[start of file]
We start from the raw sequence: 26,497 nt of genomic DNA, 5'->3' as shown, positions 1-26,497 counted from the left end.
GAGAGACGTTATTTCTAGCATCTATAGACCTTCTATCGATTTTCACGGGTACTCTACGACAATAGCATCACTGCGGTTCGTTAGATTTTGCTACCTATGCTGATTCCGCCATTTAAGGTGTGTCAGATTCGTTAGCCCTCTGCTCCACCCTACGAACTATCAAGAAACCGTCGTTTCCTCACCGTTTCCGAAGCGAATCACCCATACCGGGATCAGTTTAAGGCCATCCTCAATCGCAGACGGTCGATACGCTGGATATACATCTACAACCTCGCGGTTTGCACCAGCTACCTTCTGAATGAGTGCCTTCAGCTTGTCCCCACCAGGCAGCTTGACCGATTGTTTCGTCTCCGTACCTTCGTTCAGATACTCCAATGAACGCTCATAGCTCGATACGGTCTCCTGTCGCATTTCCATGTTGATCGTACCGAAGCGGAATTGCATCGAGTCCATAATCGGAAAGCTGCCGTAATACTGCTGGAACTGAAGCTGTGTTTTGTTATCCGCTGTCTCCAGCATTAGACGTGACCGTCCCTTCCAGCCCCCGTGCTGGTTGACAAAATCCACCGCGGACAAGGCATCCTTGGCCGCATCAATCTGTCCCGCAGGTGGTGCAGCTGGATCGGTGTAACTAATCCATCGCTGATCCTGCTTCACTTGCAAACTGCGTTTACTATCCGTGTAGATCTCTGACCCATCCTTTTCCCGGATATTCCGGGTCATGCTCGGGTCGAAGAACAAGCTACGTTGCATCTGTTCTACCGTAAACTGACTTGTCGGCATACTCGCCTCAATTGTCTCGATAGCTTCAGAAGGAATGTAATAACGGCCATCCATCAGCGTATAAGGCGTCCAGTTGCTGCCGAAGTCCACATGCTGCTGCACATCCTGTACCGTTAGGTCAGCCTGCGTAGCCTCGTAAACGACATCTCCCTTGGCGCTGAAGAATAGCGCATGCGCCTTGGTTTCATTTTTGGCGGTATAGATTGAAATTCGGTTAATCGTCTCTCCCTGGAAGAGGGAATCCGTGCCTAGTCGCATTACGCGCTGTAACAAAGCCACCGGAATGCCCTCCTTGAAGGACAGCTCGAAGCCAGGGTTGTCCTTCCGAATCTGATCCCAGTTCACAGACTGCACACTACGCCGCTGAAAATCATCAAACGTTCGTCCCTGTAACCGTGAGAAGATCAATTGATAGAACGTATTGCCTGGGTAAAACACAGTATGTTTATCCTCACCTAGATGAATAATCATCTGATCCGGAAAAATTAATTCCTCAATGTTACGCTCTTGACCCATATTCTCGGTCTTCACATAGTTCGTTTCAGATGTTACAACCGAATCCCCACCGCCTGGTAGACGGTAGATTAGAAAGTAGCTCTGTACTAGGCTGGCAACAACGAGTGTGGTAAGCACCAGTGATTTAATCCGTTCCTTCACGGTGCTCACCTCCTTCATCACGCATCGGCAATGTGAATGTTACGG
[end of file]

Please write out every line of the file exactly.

We start from the raw sequence: 26,497 nt of genomic DNA, 5'->3' as shown, positions 1-26,497 counted from the left end.
GAGAGACGTTATTTCTAGCATCTATAGACCTTCTATCGATTTTCACGGGTACTCTACGACAATAGCATCACTGCGGTTCGTTAGATTTTGCTACCTATGCTGATTCCGCCATTTAAGGTGTGTCAGATTCGTTAGCCCTCTGCTCCACCCTACGAACTATCAAGAAACCGTCGTTTCCTCACCGTTTCCGAAGCGAATCACCCATACCGGGATCAGTTTAAGGCCATCCTCAATCGCAGACGGTCGATACGCTGGATATACATCTACAACCTCGCGGTTTGCACCAGCTACCTTCTGAATGAGTGCCTTCAGCTTGTCCCCACCAGGCAGCTTGACCGATTGTTTCGTCTCCGTACCTTCGTTCAGATACTCCAATGAACGCTCATAGCTCGATACGGTCTCCTGTCGCATTTCCATGTTGATCGTACCGAAGCGGAATTGCATCGAGTCCATAATCGGAAAGCTGCCGTAATACTGCTGGAACTGAAGCTGTGTTTTGTTATCCGCTGTCTCCAGCATTAGACGTGACCGTCCCTTCCAGCCCCCGTGCTGGTTGACAAAATCCACCGCGGACAAGGCATCCTTGGCCGCATCAATCTGTCCCGCAGGTGGTGCAGCTGGATCGGTGTAACTAATCCATCGCTGATCCTGCTTCACTTGCAAACTGCGTTTACTATCCGTGTAGATCTCTGACCCATCCTTTTCCCGGATATTCCGGGTCATGCTCGGGTCGAAGAACAAGCTACGTTGCATCTGTTCTACCGTAAACTGACTTGTCGGCATACTCGCCTCAATTGTCTCGATAGCTTCAGAAGGAATGTAATAACGGCCATCCATCAGCGTATAAGGCGTCCAGTTGCTGCCGAAGTCCACATGCTGCTGCACATCCTGTACCGTTAGGTCAGCCTGCGTAGCCTCGTAAACGACATCTCCCTTGGCGCTGAAGAATAGCGCATGCGCCTTGGTTTCATTTTTGGCGGTATAGATTGAAATTCGGTTAATCGTCTCTCCCTGGAAGAGGGAATCCGTGCCTAGTCGCATTACGCGCTGTAACAAAGCCACCGGAATGCCCTCCTTGAAGGACAGCTCGAAGCCAGGGTTGTCCTTCCGAATCTGATCCCAGTTCACAGACTGCACACTACGCCGCTGAAAATCATCAAACGTTCGTCCCTGTAACCGTGAGAAGATCAATTGATAGAACGTATTGCCTGGGTAAAACACAGTATGTTTATCCTCACCTAGATGAATAATCATCTGATCCGGAAAAATTAATTCCTCAATGTTACGCTCTTGACCCATATTCTCGGTCTTCACATAGTTCGTTTCAGATGTTACAACCGAATCCCCACCGCCTGGTAGACGGTAGATTAGAAAGTAGCTCTGTACTAGGCTGGCAACAACGAGTGTGGTAAGCACCAGTGATTTAATCCGTTCCTTCACGGTGCTCACCTCCTTCATCACGCATCGGCAATGTGAATGTTACGG